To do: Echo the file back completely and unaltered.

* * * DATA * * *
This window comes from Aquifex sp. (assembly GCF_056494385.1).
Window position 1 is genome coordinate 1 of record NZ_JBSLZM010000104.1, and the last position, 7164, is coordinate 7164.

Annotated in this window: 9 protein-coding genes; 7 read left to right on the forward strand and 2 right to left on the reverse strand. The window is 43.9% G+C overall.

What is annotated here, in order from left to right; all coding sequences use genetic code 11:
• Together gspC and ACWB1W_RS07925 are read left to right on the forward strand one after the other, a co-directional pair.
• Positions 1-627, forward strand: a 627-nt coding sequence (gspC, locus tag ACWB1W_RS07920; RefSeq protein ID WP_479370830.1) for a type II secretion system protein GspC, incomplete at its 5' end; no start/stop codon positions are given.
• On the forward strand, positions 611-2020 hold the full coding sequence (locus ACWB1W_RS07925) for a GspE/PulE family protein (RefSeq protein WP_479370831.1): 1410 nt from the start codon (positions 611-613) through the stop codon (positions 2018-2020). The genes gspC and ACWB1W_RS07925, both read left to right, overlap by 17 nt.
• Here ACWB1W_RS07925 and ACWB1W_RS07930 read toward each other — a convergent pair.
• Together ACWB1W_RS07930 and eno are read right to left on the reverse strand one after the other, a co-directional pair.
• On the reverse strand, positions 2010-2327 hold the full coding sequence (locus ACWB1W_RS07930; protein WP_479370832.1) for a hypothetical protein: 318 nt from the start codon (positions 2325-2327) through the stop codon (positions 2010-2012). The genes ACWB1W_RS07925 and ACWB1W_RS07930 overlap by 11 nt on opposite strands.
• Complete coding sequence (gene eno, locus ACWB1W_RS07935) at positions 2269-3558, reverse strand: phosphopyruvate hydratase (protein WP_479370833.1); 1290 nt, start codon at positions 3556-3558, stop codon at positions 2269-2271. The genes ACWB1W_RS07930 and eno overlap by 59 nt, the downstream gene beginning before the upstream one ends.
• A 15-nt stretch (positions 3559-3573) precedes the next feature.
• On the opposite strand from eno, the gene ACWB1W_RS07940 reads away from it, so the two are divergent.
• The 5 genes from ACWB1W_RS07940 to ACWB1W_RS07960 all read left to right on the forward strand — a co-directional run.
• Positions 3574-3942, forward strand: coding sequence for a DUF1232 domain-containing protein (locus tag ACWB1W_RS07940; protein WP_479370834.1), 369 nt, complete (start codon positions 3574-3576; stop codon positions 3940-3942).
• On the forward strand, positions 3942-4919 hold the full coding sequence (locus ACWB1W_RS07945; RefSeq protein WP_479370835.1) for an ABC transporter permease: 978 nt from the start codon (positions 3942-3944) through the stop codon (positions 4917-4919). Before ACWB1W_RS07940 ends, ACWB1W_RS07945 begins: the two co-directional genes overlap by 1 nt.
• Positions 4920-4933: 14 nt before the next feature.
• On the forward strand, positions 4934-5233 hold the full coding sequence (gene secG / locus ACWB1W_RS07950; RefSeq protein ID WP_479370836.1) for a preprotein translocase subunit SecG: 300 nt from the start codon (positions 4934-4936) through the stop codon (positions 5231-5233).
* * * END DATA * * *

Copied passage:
This window comes from Aquifex sp. (assembly GCF_056494385.1).
Window position 1 is genome coordinate 1 of record NZ_JBSLZM010000104.1, and the last position, 7164, is coordinate 7164.

Annotated in this window: 9 protein-coding genes; 7 read left to right on the forward strand and 2 right to left on the reverse strand. The window is 43.9% G+C overall.

What is annotated here, in order from left to right; all coding sequences use genetic code 11:
• Together gspC and ACWB1W_RS07925 are read left to right on the forward strand one after the other, a co-directional pair.
• Positions 1-627, forward strand: a 627-nt coding sequence (gspC, locus tag ACWB1W_RS07920; RefSeq protein ID WP_479370830.1) for a type II secretion system protein GspC, incomplete at its 5' end; no start/stop codon positions are given.
• On the forward strand, positions 611-2020 hold the full coding sequence (locus ACWB1W_RS07925) for a GspE/PulE family protein (RefSeq protein WP_479370831.1): 1410 nt from the start codon (positions 611-613) through the stop codon (positions 2018-2020). The genes gspC and ACWB1W_RS07925, both read left to right, overlap by 17 nt.
• Here ACWB1W_RS07925 and ACWB1W_RS07930 read toward each other — a convergent pair.
• Together ACWB1W_RS07930 and eno are read right to left on the reverse strand one after the other, a co-directional pair.
• On the reverse strand, positions 2010-2327 hold the full coding sequence (locus ACWB1W_RS07930; protein WP_479370832.1) for a hypothetical protein: 318 nt from the start codon (positions 2325-2327) through the stop codon (positions 2010-2012). The genes ACWB1W_RS07925 and ACWB1W_RS07930 overlap by 11 nt on opposite strands.
• Complete coding sequence (gene eno, locus ACWB1W_RS07935) at positions 2269-3558, reverse strand: phosphopyruvate hydratase (protein WP_479370833.1); 1290 nt, start codon at positions 3556-3558, stop codon at positions 2269-2271. The genes ACWB1W_RS07930 and eno overlap by 59 nt, the downstream gene beginning before the upstream one ends.
• A 15-nt stretch (positions 3559-3573) precedes the next feature.
• On the opposite strand from eno, the gene ACWB1W_RS07940 reads away from it, so the two are divergent.
• The 5 genes from ACWB1W_RS07940 to ACWB1W_RS07960 all read left to right on the forward strand — a co-directional run.
• Positions 3574-3942, forward strand: coding sequence for a DUF1232 domain-containing protein (locus tag ACWB1W_RS07940; protein WP_479370834.1), 369 nt, complete (start codon positions 3574-3576; stop codon positions 3940-3942).
• On the forward strand, positions 3942-4919 hold the full coding sequence (locus ACWB1W_RS07945; RefSeq protein WP_479370835.1) for an ABC transporter permease: 978 nt from the start codon (positions 3942-3944) through the stop codon (positions 4917-4919). Before ACWB1W_RS07940 ends, ACWB1W_RS07945 begins: the two co-directional genes overlap by 1 nt.
• Positions 4920-4933: 14 nt before the next feature.
• On the forward strand, positions 4934-5233 hold the full coding sequence (gene secG / locus ACWB1W_RS07950; RefSeq protein ID WP_479370836.1) for a preprotein translocase subunit SecG: 300 nt from the start codon (positions 4934-4936) through the stop codon (positions 5231-5233).